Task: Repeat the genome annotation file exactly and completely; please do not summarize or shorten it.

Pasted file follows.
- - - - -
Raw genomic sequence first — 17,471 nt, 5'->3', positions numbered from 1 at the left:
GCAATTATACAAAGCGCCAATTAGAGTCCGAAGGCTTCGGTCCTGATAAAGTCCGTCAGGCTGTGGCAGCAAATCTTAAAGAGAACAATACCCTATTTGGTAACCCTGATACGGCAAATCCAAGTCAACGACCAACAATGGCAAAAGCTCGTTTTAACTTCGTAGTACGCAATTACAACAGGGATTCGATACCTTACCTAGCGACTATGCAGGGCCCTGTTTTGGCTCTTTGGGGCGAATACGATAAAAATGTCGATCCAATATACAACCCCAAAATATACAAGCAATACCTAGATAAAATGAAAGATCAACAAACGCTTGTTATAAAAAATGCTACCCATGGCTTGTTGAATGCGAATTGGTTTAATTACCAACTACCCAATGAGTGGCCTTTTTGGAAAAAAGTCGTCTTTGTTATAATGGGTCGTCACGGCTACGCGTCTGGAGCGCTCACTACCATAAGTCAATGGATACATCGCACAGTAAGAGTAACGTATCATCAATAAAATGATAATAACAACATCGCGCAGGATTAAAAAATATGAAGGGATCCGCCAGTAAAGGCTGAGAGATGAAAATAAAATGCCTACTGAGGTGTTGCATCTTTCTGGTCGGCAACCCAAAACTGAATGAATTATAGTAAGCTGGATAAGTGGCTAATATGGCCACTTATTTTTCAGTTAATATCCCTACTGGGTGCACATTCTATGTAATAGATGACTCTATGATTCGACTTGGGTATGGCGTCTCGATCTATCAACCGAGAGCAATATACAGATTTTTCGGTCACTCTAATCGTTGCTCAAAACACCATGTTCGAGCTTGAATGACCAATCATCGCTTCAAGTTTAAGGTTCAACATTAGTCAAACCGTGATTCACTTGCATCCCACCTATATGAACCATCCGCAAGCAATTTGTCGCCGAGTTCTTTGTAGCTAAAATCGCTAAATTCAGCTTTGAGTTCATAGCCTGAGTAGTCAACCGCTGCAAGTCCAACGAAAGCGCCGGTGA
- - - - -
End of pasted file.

Raw genomic sequence first — 17,471 nt, 5'->3', positions numbered from 1 at the left:
GCAATTATACAAAGCGCCAATTAGAGTCCGAAGGCTTCGGTCCTGATAAAGTCCGTCAGGCTGTGGCAGCAAATCTTAAAGAGAACAATACCCTATTTGGTAACCCTGATACGGCAAATCCAAGTCAACGACCAACAATGGCAAAAGCTCGTTTTAACTTCGTAGTACGCAATTACAACAGGGATTCGATACCTTACCTAGCGACTATGCAGGGCCCTGTTTTGGCTCTTTGGGGCGAATACGATAAAAATGTCGATCCAATATACAACCCCAAAATATACAAGCAATACCTAGATAAAATGAAAGATCAACAAACGCTTGTTATAAAAAATGCTACCCATGGCTTGTTGAATGCGAATTGGTTTAATTACCAACTACCCAATGAGTGGCCTTTTTGGAAAAAAGTCGTCTTTGTTATAATGGGTCGTCACGGCTACGCGTCTGGAGCGCTCACTACCATAAGTCAATGGATACATCGCACAGTAAGAGTAACGTATCATCAATAAAATGATAATAACAACATCGCGCAGGATTAAAAAATATGAAGGGATCCGCCAGTAAAGGCTGAGAGATGAAAATAAAATGCCTACTGAGGTGTTGCATCTTTCTGGTCGGCAACCCAAAACTGAATGAATTATAGTAAGCTGGATAAGTGGCTAATATGGCCACTTATTTTTCAGTTAATATCCCTACTGGGTGCACATTCTATGTAATAGATGACTCTATGATTCGACTTGGGTATGGCGTCTCGATCTATCAACCGAGAGCAATATACAGATTTTTCGGTCACTCTAATCGTTGCTCAAAACACCATGTTCGAGCTTGAATGACCAATCATCGCTTCAAGTTTAAGGTTCAACATTAGTCAAACCGTGATTCACTTGCATCCCACCTATATGAACCATCCGCAAGCAATTTGTCGCCGAGTTCTTTGTAGCTAAAATCGCTAAATTCAGCTTTGAGTTCATAGCCTGAGTAGTCAACCGCTGCAAGTCCAACGAAAGCGCCGGTGA